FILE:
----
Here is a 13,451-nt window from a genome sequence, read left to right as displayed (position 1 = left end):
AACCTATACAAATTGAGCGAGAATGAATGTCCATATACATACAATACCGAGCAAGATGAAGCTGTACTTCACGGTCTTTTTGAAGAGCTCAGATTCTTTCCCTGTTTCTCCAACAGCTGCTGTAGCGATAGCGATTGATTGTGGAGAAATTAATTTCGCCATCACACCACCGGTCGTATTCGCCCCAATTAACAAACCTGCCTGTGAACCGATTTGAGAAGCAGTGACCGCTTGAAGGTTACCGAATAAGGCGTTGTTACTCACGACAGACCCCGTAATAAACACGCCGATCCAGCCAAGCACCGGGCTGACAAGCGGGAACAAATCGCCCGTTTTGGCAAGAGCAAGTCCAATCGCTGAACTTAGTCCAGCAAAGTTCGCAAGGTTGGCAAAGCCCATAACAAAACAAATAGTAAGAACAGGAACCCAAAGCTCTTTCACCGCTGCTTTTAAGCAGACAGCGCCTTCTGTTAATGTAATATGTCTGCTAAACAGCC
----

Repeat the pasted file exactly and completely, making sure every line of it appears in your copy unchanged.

Here is a 13,451-nt window from a genome sequence, read left to right as displayed (position 1 = left end):
AACCTATACAAATTGAGCGAGAATGAATGTCCATATACATACAATACCGAGCAAGATGAAGCTGTACTTCACGGTCTTTTTGAAGAGCTCAGATTCTTTCCCTGTTTCTCCAACAGCTGCTGTAGCGATAGCGATTGATTGTGGAGAAATTAATTTCGCCATCACACCACCGGTCGTATTCGCCCCAATTAACAAACCTGCCTGTGAACCGATTTGAGAAGCAGTGACCGCTTGAAGGTTACCGAATAAGGCGTTGTTACTCACGACAGACCCCGTAATAAACACGCCGATCCAGCCAAGCACCGGGCTGACAAGCGGGAACAAATCGCCCGTTTTGGCAAGAGCAAGTCCAATCGCTGAACTTAGTCCAGCAAAGTTCGCAAGGTTGGCAAAGCCCATAACAAAACAAATAGTAAGAACAGGAACCCAAAGCTCTTTCACCGCTGCTTTTAAGCAGACAGCGCCTTCTGTTAATGTAATATGTCTGCTAAACAGCC